Figure 2.

Utilization of CT colonography among those up-to-date with colorectal cancer screening between 2015 and 2018, by age, sex, and race/ethnicity. Note: Estimates are weighted to be nationally representative using recommended weighting, stratification, and clustering by the National Center for Health Statistics.

Figure 2.

Utilization of CT colonography among those up-to-date with colorectal cancer screening between 2015 and 2018, by age, sex, and race/ethnicity. Note: Estimates are weighted to be nationally representative using recommended weighting, stratification, and clustering by the National Center for Health Statistics.

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### Predictors of CT colonography for colorectal cancer screening

In a fully adjusted logistic regression model (Table 2), increasing age appears to be associated with a lower likelihood of having CT colonography for colorectal cancer screening. For example, those ages 45–49 years were 2.08 times (reversed OR, 2.08; 95% CI, 1.01–4.35) more likely to use CT colonography for colorectal cancer screening than those ages 65+ years. Compared with non-Hispanic White, non-Hispanic Black (OR, 1.83; 95% CI, 1.14–2.93) and Hispanic (OR, 1.84; 95% CI, 1.12–3.03) had a higher likelihood of undergoing screening CT colonography. Other significant predictors of having screening CT colonography included family income <200% of FPL (reversed OR, 1.64; 95% CI, 1.04–2.56) and having publicly funded health insurance (OR, 1.79; 95% CI, 1.04–3.06). The likelihood was no different by sex, marital status, employment, or education.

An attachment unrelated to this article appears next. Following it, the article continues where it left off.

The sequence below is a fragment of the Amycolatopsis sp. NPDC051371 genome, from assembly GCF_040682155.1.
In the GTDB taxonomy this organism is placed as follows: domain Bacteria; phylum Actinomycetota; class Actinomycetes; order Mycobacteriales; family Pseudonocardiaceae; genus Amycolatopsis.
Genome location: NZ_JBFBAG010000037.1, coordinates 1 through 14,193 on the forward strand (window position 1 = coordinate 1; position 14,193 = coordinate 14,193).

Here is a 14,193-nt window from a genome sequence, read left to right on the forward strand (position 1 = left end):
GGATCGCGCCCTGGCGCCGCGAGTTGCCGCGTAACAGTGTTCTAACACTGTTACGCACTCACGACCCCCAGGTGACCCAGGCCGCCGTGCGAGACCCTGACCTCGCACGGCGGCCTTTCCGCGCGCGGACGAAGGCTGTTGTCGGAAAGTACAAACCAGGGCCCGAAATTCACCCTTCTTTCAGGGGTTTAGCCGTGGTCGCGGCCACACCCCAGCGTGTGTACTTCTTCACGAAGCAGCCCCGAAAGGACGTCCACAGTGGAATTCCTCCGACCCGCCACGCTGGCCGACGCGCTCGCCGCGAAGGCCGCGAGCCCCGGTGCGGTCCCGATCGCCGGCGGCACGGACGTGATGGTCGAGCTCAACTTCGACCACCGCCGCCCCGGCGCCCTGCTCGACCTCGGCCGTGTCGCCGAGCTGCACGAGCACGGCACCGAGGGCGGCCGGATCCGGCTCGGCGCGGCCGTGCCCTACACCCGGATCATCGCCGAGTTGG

Table 2.

Predictors of CT colonography for colorectal cancer screening, using multivariable logistic model.

ORa95% CIP
Characteristic
Survey year
2015 1.00
2018 1.72 1.25 2.38 0.0011
Age
45–49 1.00
50–64 0.63 0.33 1.19 0.1510
65–75 0.48 0.23 0.99 0.0467
76+ 0.48 0.22 1.05 0.0649
Sex
Female 1.00
Male 1.37 0.98 1.91 0.0632
Race/ethnicity